Biography 25.4 (2002) 569-592
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Professing Authorship In Anthony Trollope's An Autobiography
Robert D. Aguirre
Trollope's An Autobiography is an anomaly, a work of self-representation best known for its frank view of the literary marketplace: "Brains that are unbought will never serve the public much" (107). 1 Such disquieting candor has led critics to posit not one autobiography but two—the real thing and a poor relation. The first tells a familiar Victorian story of a sensitive and self-conscious child's journey through poverty and social exclusion. Like Dickens, whose biography he had read (Trollope, Letters 2: 557), Trollope here succumbs to the "famous Victorian novelist hysteria syndrome," in which authors "rewrite the past with themselves as lonely victims" (Sutherland, "Unhappy" 20). The second turns to the idols of the marketplace: profits, markets, and relations with publishers. At points, the narrative yields to mere calculation: pages per day, novels per year, and profits per novel. 2 Famously, this autobiography includes a table listing all Trollope's works and their profits down to the pence, a wry turn on publishers' advertisements that featured thepricesfor each novel in an author's oeuvre. 3 (Such an advertisement and the table are reproduced on page 614-15.) Early reviewers were appalled. One complained that in the author's "needless crudity of phrase" the "literary ideal is brutalized indeed" ("Anthony" 47), and Henry James wrote that Trollope, lacking an aesthetic system, "never troubled his head . . . with theories about the nature of his business" (1332). More recently, Mary Hamer remarks that "the scrupulous arithmetical detail in which his output is planned and recorded owes something to a foible of personality" (189), and Peter Allen observes that Trollope seems "obsessed with the issue of his own social advancement, and delighted to describe the mechanical stratagems he has employed to obtain it" (4). 4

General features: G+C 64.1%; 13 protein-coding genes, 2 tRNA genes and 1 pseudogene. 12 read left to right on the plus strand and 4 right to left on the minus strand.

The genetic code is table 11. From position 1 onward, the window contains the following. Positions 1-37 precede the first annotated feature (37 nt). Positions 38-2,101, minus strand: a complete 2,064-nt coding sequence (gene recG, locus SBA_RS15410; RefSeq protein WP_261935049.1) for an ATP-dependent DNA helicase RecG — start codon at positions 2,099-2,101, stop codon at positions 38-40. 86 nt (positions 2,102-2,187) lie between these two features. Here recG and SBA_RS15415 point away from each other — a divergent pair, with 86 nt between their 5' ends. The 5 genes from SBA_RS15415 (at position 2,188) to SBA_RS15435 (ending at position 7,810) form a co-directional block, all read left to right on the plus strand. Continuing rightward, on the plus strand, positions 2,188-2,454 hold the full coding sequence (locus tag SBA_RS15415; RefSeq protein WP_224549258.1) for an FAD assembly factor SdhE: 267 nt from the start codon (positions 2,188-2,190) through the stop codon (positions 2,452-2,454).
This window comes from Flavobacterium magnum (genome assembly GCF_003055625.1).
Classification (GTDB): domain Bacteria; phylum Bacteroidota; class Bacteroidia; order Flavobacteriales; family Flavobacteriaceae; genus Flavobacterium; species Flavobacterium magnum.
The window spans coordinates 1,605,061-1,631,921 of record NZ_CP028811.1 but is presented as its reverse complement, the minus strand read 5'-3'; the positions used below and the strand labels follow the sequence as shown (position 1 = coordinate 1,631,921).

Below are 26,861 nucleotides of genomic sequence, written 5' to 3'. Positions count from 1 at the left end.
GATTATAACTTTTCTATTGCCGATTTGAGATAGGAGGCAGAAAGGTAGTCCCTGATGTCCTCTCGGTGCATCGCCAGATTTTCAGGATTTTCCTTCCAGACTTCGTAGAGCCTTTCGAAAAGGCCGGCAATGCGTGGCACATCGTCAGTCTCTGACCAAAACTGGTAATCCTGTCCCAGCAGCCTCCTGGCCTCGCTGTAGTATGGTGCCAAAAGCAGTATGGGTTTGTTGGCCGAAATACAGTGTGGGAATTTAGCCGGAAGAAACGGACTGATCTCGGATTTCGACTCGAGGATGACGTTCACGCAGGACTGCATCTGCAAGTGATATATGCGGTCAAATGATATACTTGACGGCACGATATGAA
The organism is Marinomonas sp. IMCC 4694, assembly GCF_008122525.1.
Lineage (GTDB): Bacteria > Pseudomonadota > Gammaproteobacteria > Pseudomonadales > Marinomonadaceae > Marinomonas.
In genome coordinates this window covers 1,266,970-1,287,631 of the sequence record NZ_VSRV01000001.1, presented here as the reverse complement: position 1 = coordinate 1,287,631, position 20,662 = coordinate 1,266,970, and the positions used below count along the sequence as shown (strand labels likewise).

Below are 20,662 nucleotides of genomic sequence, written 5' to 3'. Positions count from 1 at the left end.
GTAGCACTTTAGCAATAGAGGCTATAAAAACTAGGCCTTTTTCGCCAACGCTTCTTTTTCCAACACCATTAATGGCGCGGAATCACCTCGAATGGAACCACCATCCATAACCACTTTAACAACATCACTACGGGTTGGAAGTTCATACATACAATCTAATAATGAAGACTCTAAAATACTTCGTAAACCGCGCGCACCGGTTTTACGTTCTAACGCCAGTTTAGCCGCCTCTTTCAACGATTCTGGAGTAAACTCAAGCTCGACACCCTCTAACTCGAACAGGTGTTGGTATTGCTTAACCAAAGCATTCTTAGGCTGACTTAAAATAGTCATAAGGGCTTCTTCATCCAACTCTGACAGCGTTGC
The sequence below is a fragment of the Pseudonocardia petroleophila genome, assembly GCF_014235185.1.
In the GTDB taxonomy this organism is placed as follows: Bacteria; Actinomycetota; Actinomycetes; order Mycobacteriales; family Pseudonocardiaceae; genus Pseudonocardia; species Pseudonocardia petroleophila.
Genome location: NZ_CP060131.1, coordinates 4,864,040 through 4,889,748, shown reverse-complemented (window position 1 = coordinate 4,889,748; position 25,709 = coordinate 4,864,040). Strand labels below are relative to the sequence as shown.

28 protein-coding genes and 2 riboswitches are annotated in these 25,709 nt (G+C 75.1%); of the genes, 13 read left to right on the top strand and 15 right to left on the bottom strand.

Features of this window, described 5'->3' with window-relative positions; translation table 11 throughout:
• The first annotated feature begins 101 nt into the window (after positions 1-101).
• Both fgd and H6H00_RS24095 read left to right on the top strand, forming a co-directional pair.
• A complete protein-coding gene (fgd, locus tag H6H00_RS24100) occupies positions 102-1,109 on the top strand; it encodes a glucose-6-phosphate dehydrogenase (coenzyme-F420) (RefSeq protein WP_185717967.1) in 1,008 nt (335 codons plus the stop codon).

Trollope's accounting, however, does not signal the failure of autobiography, but a recognition of its inseparability from the material conditions of [End Page 569] authorship itself. For Victorian writers, these conditions included the system of copyright, beginning with the Copyright Amendment Act of 1842, which extended the period of protection to forty-two years from publication or seven years from the death of the author, whichever was longer; the development of a "star-system" guaranteeing certain writers a commanding market share; 5 and the formation of literary societies that helped authors establish a collective identity as literary professionals. An Autobiography explores these and other issues to demystify the economic milieu in which authors lived and moved as professionals. Moreover, the text's focus on the self as a figure of writing and the owner of writing constitutes an important revision of dominant Victorian middle-class autobiographical practice, with its emphasis on autonomy, interiority, and conversion tropes—as much as, though in a different key, the working-class autobiographies examined by critics such as Regenia Gagnier. The critique focuses on the dilemma of newly professionalized authors—free to create fictional worlds, yet also contingent, forced to submit to economic forces beyond their control. Its embodiment in a work of autobiography also raises important questions about the genre's status as a record of the writer's life, questions that go to the heart of the author's relation to the work. 6
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Post-structuralist work on the status of the author has its origin in two now famous essays: Roland Barthes's "The Death of the Author" (1968) and Michel Foucault's "What is an Author?" (1969). In a flash of bravado, Barthes declares writing to be "the destruction of every voice, of every point of origin . . . that neutral, composite, oblique space where our subject slips away, the negative where all identity is lost, starting with the very identity of the body writing" (142). Questioning the author's status as an autonomous genius, Barthes overturns a series of hierarchical oppositions, privileging "writing" over "voice," "text" over "work," "destination" over "origin," "scriptor" over "author." Only language speaks, not the author (143), and when narration begins...